Variation rate for the period (TVP)


The rate of change is the percentage change between two values.

The rate of change, seen from another point of view, is the relative variation compared to the initial value of the variable. That is, when we say that a variable has grown by 20% in the last month, the last three days or the last 3 years, we are saying that the variable is 20% greater than the reference period.

For the case in which the rate of change is negative, the interpretation is exactly the same but in reverse. For example, a variable that was worth 100 yesterday and that today is worth 20, has suffered a variation rate of -80%.

In this article we will see the formula for the rate of change, its interpretation and an example.

Rate of change formula

To calculate the rate of change, we will need the absolute values ​​of the variables on those dates. Even if we do not have the intermediate data, we can calculate it. The formula for the rate of change is as follows:

  1. TV = [(Yt - Yt-n) / Yt-n] x 100 = TV (%)

Or alternatively you can also use this other formula:

  1. TV = {(Yt / Yt-n) -1} x 100 = TV (%)


TV: Variation rate of the period in percentage (%)

Yt: Last value of the compared period

Yt-n: Previous value in n periods.

Therefore, we will need the last value of the compared period and the reference value.

In the formula we have used a subscript t in reference to time. So t is now and t-n is the period of n periods before. Do not worry if this expression makes you strange, it is actually mathematical expressions, but with an example you will see it very easily.

We must bear in mind that to calculate the rate of change for the period we need two comparable periods. So, although we can mathematically compare the data of a month with the data of a day, we must ensure that the periods are similar. For example, it makes no sense to compare an annual rate of change with a monthly rate of change.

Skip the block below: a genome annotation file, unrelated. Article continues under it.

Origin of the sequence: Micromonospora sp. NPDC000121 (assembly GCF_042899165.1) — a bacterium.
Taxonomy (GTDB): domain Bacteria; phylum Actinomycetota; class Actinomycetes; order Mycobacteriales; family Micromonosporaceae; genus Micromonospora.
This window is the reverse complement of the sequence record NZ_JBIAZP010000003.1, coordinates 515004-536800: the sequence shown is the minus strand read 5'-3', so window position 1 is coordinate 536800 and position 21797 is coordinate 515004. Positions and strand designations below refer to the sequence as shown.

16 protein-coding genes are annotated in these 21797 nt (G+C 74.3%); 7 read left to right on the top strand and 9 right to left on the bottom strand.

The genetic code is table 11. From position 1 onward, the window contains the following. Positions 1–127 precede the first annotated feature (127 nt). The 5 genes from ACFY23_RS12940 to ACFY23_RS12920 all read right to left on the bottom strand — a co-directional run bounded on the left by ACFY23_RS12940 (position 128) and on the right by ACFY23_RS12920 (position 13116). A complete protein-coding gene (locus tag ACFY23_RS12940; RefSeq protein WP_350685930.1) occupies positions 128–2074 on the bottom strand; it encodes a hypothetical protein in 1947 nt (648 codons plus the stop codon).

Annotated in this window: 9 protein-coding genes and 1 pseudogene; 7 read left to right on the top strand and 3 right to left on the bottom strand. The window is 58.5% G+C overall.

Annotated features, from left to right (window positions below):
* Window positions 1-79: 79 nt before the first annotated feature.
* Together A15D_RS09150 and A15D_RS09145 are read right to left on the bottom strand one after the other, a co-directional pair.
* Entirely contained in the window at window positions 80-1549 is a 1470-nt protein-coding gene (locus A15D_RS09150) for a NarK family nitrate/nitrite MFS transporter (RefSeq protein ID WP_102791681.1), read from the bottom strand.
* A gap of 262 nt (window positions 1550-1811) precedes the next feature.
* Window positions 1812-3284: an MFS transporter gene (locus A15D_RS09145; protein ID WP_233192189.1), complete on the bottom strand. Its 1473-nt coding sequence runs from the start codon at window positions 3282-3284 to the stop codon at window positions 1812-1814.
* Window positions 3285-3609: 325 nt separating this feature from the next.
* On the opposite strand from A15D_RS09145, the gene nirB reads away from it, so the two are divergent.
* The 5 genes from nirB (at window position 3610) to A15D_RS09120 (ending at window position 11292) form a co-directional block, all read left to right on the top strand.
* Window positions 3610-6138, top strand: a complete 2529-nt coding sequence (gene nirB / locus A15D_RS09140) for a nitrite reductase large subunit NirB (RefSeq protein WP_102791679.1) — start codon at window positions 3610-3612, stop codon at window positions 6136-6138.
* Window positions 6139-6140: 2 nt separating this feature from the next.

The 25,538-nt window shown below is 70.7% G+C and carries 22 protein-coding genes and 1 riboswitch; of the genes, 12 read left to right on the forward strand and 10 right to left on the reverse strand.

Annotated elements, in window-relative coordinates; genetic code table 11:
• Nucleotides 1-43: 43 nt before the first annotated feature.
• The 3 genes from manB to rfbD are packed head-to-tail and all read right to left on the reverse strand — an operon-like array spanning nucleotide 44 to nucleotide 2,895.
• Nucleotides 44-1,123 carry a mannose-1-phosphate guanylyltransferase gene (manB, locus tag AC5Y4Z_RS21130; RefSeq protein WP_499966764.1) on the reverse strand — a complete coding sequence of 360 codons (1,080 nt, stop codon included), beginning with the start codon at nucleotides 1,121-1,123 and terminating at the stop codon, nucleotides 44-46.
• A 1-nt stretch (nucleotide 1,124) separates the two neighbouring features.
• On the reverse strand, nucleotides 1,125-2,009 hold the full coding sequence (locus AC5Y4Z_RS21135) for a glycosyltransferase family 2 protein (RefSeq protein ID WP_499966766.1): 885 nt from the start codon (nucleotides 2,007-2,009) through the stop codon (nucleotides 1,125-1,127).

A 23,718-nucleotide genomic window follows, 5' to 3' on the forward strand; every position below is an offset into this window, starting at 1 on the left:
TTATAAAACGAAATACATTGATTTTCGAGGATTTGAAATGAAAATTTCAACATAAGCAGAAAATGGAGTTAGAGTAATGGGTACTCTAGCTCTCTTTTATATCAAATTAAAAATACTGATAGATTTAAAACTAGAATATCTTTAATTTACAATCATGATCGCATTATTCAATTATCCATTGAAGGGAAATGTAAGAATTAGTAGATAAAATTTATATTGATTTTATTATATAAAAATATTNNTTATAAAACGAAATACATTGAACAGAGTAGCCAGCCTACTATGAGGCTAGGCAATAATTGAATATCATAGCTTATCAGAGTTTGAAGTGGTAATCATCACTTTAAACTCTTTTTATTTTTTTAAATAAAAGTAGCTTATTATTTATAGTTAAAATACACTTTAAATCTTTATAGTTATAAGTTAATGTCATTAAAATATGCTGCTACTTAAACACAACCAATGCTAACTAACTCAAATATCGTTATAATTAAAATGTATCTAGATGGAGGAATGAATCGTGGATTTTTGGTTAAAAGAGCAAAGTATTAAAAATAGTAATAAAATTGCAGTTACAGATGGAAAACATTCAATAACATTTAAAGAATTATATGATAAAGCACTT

Variation rate example

Let's imagine that Juan has a company and wants to know how much his sales have increased during certain periods. As you have a lot of work, you decide to hire us to analyze your accounts and ask us for the following:

  • Variation rate of the last 3 years.
  • Variation rate for the last year.
  • The year-to-year rate of change.
YearSales (in dollars)

We will first calculate the rate of change for the last three years. That is, the variation between 2016 and 2019. For this we will apply the formula:

TV16-19 = {[(Y2019 - Y2016) / Yt2016] -1} x 100 = TV (%)

We substitute and we have the following:

TV16-19 = [(18,674 - 12,569) / 12,569] x 100 = 48.57%

Sales increased 48.57% between 2016 and 2019.

The second task that Juan gave us was to calculate the rate of change for the last year, for which we will use the second formula that we have indicated, since it is faster and we arrive at the same result.

TV18-19 = {(18,674 / 25,123) -1} x 100 = -25.67%

Last year sales were down 25.67%.

Third and last, we will calculate the rate of change for each year.

TV14-15 = {(14,568 / 13,260) -1} x 100 = 9.86%

TV15-16 = {(12,569 / 14,568) -1} x 100 = -13.72%

TV16-17 = {(19,768 / 12,569) -1} x 100 = 57.28%

TV17-18 = {(25,123 / 19,768) -1} x 100 = 27.09%

TV18-19 = {(18,674 / 25,123) -1} x 100 = -25.67%

As we can see, the first year they grew, the second they decreased, the third and fourth year they grew again, to end up reducing 25.67% last year.

GDP variation rate

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